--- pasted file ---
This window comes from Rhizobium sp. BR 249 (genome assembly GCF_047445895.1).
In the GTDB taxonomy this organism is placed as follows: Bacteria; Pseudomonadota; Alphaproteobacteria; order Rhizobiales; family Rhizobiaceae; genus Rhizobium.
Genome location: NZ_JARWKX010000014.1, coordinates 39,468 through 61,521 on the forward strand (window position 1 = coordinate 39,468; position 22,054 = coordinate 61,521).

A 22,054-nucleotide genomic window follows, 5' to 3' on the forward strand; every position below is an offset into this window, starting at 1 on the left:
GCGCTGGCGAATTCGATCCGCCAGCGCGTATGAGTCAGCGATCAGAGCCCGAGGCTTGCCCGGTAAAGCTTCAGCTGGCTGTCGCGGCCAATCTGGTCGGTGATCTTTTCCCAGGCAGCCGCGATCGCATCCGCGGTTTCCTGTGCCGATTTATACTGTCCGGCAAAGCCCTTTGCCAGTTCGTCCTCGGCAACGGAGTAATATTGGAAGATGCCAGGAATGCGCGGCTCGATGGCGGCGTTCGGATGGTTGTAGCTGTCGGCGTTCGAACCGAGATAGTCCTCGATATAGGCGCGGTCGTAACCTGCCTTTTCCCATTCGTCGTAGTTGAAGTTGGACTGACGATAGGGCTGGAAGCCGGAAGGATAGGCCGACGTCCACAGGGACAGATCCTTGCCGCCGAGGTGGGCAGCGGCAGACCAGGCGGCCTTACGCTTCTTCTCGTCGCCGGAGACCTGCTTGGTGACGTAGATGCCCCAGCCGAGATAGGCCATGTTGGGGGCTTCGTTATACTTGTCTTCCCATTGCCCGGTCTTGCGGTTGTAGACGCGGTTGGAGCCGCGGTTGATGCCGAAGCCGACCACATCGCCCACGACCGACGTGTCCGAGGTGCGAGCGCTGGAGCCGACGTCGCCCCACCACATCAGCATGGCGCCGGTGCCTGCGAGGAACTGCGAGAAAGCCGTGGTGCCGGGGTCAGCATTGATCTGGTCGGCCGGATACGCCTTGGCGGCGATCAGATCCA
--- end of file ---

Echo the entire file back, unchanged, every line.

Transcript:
This window comes from Rhizobium sp. BR 249 (genome assembly GCF_047445895.1).
In the GTDB taxonomy this organism is placed as follows: Bacteria; Pseudomonadota; Alphaproteobacteria; order Rhizobiales; family Rhizobiaceae; genus Rhizobium.
Genome location: NZ_JARWKX010000014.1, coordinates 39,468 through 61,521 on the forward strand (window position 1 = coordinate 39,468; position 22,054 = coordinate 61,521).

A 22,054-nucleotide genomic window follows, 5' to 3' on the forward strand; every position below is an offset into this window, starting at 1 on the left:
GCGCTGGCGAATTCGATCCGCCAGCGCGTATGAGTCAGCGATCAGAGCCCGAGGCTTGCCCGGTAAAGCTTCAGCTGGCTGTCGCGGCCAATCTGGTCGGTGATCTTTTCCCAGGCAGCCGCGATCGCATCCGCGGTTTCCTGTGCCGATTTATACTGTCCGGCAAAGCCCTTTGCCAGTTCGTCCTCGGCAACGGAGTAATATTGGAAGATGCCAGGAATGCGCGGCTCGATGGCGGCGTTCGGATGGTTGTAGCTGTCGGCGTTCGAACCGAGATAGTCCTCGATATAGGCGCGGTCGTAACCTGCCTTTTCCCATTCGTCGTAGTTGAAGTTGGACTGACGATAGGGCTGGAAGCCGGAAGGATAGGCCGACGTCCACAGGGACAGATCCTTGCCGCCGAGGTGGGCAGCGGCAGACCAGGCGGCCTTACGCTTCTTCTCGTCGCCGGAGACCTGCTTGGTGACGTAGATGCCCCAGCCGAGATAGGCCATGTTGGGGGCTTCGTTATACTTGTCTTCCCATTGCCCGGTCTTGCGGTTGTAGACGCGGTTGGAGCCGCGGTTGATGCCGAAGCCGACCACATCGCCCACGACCGACGTGTCCGAGGTGCGAGCGCTGGAGCCGACGTCGCCCCACCACATCAGCATGGCGCCGGTGCCTGCGAGGAACTGCGAGAAAGCCGTGGTGCCGGGGTCAGCATTGATCTGGTCGGCCGGATACGCCTTGGCGGCGATCAGATCCA